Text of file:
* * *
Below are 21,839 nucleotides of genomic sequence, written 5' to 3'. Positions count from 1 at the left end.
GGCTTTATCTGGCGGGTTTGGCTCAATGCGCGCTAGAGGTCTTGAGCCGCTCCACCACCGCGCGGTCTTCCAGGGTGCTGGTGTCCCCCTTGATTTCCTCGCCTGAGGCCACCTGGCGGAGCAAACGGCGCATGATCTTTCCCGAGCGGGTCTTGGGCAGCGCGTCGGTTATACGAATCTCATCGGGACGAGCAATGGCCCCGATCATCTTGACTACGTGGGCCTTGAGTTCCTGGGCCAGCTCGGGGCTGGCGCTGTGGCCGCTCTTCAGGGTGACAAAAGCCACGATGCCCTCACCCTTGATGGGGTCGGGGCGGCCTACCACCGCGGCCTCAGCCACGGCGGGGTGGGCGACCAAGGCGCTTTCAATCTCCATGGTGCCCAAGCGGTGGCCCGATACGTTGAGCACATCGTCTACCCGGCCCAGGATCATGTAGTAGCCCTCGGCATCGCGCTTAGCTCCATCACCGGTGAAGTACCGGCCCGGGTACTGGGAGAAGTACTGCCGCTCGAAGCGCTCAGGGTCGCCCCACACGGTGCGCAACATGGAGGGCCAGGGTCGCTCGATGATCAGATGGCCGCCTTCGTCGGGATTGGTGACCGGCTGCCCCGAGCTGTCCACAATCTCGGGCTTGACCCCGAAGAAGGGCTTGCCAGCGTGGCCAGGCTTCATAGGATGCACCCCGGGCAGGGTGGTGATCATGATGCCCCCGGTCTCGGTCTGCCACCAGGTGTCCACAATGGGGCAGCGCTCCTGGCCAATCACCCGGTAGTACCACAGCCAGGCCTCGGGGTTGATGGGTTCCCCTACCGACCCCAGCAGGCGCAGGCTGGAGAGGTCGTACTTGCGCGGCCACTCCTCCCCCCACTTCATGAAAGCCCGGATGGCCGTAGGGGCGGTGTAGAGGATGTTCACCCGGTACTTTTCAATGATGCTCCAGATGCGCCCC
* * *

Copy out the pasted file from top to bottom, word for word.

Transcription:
Below are 21,839 nucleotides of genomic sequence, written 5' to 3'. Positions count from 1 at the left end.
GGCTTTATCTGGCGGGTTTGGCTCAATGCGCGCTAGAGGTCTTGAGCCGCTCCACCACCGCGCGGTCTTCCAGGGTGCTGGTGTCCCCCTTGATTTCCTCGCCTGAGGCCACCTGGCGGAGCAAACGGCGCATGATCTTTCCCGAGCGGGTCTTGGGCAGCGCGTCGGTTATACGAATCTCATCGGGACGAGCAATGGCCCCGATCATCTTGACTACGTGGGCCTTGAGTTCCTGGGCCAGCTCGGGGCTGGCGCTGTGGCCGCTCTTCAGGGTGACAAAAGCCACGATGCCCTCACCCTTGATGGGGTCGGGGCGGCCTACCACCGCGGCCTCAGCCACGGCGGGGTGGGCGACCAAGGCGCTTTCAATCTCCATGGTGCCCAAGCGGTGGCCCGATACGTTGAGCACATCGTCTACCCGGCCCAGGATCATGTAGTAGCCCTCGGCATCGCGCTTAGCTCCATCACCGGTGAAGTACCGGCCCGGGTACTGGGAGAAGTACTGCCGCTCGAAGCGCTCAGGGTCGCCCCACACGGTGCGCAACATGGAGGGCCAGGGTCGCTCGATGATCAGATGGCCGCCTTCGTCGGGATTGGTGACCGGCTGCCCCGAGCTGTCCACAATCTCGGGCTTGACCCCGAAGAAGGGCTTGCCAGCGTGGCCAGGCTTCATAGGATGCACCCCGGGCAGGGTGGTGATCATGATGCCCCCGGTCTCGGTCTGCCACCAGGTGTCCACAATGGGGCAGCGCTCCTGGCCAATCACCCGGTAGTACCACAGCCAGGCCTCGGGGTTGATGGGTTCCCCTACCGACCCCAGCAGGCGCAGGCTGGAGAGGTCGTACTTGCGCGGCCACTCCTCCCCCCACTTCATGAAAGCCCGGATGGCCGTAGGGGCGGTGTAGAGGATGTTCACCCGGTACTTTTCAATGATGCTCCAGATGCGCCCC